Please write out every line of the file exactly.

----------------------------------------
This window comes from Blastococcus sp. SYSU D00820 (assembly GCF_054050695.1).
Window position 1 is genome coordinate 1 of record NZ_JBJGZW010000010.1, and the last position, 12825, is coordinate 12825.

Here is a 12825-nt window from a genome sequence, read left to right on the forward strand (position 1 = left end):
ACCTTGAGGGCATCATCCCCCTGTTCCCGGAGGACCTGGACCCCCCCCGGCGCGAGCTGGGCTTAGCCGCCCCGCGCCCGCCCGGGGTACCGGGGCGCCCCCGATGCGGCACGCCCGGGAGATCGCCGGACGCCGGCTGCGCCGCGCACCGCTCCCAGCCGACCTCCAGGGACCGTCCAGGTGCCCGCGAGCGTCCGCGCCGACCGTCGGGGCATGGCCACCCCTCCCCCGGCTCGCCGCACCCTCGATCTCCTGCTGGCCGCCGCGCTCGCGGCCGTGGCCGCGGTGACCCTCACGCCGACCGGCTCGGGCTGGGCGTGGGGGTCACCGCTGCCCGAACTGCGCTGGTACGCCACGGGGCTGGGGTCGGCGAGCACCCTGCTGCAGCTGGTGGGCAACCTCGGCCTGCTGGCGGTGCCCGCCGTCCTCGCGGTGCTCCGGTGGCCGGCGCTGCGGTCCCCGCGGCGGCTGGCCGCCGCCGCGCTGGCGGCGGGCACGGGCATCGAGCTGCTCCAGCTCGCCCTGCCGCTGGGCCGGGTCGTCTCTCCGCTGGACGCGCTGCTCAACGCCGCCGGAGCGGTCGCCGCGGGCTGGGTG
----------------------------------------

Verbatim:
This window comes from Blastococcus sp. SYSU D00820 (assembly GCF_054050695.1).
Window position 1 is genome coordinate 1 of record NZ_JBJGZW010000010.1, and the last position, 12825, is coordinate 12825.

Here is a 12825-nt window from a genome sequence, read left to right on the forward strand (position 1 = left end):
ACCTTGAGGGCATCATCCCCCTGTTCCCGGAGGACCTGGACCCCCCCCGGCGCGAGCTGGGCTTAGCCGCCCCGCGCCCGCCCGGGGTACCGGGGCGCCCCCGATGCGGCACGCCCGGGAGATCGCCGGACGCCGGCTGCGCCGCGCACCGCTCCCAGCCGACCTCCAGGGACCGTCCAGGTGCCCGCGAGCGTCCGCGCCGACCGTCGGGGCATGGCCACCCCTCCCCCGGCTCGCCGCACCCTCGATCTCCTGCTGGCCGCCGCGCTCGCGGCCGTGGCCGCGGTGACCCTCACGCCGACCGGCTCGGGCTGGGCGTGGGGGTCACCGCTGCCCGAACTGCGCTGGTACGCCACGGGGCTGGGGTCGGCGAGCACCCTGCTGCAGCTGGTGGGCAACCTCGGCCTGCTGGCGGTGCCCGCCGTCCTCGCGGTGCTCCGGTGGCCGGCGCTGCGGTCCCCGCGGCGGCTGGCCGCCGCCGCGCTGGCGGCGGGCACGGGCATCGAGCTGCTCCAGCTCGCCCTGCCGCTGGGCCGGGTCGTCTCTCCGCTGGACGCGCTGCTCAACGCCGCCGGAGCGGTCGCCGCGGGCTGGGTG